Every Ascension Thursday, nearly 20,000 faithful, most of them from the Portuguese community, take part in the pilgrimage to the shrine of Our Lady of Fatima above Wiltz. They thus pay homage to Our Lady of Fatima, the Virgin Mary who appeared six times in 1917 to three children in Fatima, a small village in central Portugal.
Portuguese immigrants create their own tradition
The fact that the pilgrimage became a proper popular festival and a tradition is owed to the Portuguese community in Luxembourg. In 1968, around a hundred members of that community launched the first pilgrimage. They were essentially immigrant workers of the 1960s, for whom the sanctuary represented a link with their homeland.
Besides the religious aspect, which remains very significant, the pilgrimage has become a really popular festival and an opportunity to meet family and friends. Today, the majority of pilgrims are still part of the Portuguese immigrant community, but the event is becoming more and more inter-cultural.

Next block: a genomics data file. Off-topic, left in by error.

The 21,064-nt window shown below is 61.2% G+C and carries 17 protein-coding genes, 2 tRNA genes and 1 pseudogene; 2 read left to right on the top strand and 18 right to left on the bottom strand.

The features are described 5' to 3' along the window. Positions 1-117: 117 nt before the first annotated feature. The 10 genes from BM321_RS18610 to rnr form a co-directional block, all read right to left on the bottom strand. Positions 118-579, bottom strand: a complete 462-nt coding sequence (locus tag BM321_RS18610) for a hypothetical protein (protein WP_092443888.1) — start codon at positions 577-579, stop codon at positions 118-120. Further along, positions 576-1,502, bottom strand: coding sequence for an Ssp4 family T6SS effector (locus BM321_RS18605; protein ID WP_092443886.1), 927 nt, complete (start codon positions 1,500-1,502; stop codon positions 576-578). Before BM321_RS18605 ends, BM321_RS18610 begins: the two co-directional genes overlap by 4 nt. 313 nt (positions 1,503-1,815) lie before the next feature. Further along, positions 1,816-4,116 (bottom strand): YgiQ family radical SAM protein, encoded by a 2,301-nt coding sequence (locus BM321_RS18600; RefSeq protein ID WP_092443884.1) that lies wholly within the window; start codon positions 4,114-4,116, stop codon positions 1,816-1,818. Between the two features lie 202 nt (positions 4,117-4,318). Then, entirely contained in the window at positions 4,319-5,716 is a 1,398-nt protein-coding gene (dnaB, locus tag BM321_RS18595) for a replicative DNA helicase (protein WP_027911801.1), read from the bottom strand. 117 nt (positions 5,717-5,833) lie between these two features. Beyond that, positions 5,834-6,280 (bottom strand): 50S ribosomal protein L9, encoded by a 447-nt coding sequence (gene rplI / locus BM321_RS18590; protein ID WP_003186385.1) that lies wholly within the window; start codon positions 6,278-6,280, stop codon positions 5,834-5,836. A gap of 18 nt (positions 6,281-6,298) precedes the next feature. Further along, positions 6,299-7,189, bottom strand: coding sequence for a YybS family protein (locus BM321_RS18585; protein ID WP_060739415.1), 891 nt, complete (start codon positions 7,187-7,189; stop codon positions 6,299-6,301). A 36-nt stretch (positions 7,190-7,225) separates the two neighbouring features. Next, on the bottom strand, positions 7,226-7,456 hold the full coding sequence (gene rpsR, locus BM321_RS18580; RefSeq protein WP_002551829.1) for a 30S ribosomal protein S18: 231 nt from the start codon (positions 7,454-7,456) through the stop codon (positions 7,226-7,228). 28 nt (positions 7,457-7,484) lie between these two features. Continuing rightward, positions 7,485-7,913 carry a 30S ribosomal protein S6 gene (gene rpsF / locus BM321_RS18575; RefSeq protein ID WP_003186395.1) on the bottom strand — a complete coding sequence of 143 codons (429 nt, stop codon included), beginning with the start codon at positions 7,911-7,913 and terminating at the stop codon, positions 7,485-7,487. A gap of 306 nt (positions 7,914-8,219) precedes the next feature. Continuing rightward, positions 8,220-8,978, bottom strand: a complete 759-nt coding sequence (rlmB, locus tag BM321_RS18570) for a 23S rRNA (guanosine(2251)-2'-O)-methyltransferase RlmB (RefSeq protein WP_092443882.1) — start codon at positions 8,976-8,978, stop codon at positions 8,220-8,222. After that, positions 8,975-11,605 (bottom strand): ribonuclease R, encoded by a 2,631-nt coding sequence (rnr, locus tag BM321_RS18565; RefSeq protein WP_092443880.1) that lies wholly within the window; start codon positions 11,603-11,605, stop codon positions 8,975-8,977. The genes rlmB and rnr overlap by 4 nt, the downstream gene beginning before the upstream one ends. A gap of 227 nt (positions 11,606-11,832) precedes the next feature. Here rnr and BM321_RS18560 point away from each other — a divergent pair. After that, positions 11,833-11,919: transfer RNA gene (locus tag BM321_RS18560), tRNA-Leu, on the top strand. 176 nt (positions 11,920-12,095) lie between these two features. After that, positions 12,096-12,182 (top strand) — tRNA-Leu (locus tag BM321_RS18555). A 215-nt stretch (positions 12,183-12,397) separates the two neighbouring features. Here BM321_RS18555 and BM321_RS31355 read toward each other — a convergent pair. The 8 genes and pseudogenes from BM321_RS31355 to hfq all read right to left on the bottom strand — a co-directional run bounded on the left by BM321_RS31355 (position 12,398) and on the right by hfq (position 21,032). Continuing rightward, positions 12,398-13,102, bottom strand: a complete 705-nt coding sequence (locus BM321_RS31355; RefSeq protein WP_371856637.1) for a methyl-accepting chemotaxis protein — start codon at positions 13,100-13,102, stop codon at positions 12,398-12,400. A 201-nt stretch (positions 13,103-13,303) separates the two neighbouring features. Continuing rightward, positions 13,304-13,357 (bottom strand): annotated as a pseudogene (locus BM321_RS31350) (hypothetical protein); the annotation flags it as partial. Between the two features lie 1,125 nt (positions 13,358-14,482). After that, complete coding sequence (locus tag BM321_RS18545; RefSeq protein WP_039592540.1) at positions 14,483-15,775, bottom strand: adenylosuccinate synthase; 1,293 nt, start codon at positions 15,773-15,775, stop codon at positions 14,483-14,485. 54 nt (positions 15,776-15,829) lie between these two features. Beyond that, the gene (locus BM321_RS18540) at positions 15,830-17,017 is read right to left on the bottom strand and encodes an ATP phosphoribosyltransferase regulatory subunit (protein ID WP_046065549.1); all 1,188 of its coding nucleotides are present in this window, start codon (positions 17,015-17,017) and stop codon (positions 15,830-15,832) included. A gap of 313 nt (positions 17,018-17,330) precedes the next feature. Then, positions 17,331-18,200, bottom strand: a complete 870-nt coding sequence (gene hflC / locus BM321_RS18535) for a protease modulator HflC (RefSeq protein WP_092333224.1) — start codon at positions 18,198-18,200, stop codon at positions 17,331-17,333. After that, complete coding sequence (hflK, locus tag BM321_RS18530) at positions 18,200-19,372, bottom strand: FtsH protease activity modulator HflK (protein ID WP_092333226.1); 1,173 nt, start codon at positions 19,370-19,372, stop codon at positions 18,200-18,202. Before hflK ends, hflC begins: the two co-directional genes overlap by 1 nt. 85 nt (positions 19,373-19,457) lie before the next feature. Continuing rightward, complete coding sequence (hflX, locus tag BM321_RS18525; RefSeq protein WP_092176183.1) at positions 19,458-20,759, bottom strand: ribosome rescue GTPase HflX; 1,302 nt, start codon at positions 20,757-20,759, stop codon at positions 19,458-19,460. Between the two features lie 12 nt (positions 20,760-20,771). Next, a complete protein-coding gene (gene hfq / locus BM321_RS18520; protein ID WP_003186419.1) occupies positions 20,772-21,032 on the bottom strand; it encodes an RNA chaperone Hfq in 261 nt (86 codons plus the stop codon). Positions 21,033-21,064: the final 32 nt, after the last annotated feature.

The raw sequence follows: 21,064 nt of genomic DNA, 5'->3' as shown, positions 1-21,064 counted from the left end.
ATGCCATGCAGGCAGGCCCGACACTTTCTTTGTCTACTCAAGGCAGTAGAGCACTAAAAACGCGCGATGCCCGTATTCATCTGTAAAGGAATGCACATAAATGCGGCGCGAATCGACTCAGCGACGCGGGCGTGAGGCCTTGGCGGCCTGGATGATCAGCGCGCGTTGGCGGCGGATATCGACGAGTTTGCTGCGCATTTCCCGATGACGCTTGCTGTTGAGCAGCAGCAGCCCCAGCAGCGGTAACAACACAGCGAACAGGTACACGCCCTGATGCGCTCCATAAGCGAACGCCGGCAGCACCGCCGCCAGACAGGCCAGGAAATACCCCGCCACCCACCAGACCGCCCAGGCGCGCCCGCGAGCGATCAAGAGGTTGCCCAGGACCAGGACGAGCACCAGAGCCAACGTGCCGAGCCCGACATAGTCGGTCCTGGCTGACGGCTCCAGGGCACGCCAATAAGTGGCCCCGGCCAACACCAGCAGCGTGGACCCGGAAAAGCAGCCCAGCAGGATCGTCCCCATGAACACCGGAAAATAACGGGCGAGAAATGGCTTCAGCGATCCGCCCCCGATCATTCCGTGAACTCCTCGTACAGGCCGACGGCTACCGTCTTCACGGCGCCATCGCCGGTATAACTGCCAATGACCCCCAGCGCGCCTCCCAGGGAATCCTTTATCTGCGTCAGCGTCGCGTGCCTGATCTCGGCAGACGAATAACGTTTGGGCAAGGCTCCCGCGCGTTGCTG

The history of the sanctuary dates back to dark days, when fierce battles devastated the region in the winter of 1944-1945. Northern Luxembourg became the epicentre of the last German offensive, known as the 'Battle of the Bulge'. A group of parishioners, having taken refuge in a cave, promised to build a sanctuary dedicated to the Virgin Mary if fate was kind to them.
They emerged unharmed and the sanctuary was built in 1951. It was built in the honour of Fatima, the statue of whom was transported across Europe to give strength to believers. The sanctuary's official inauguration was held on 13 July 1952.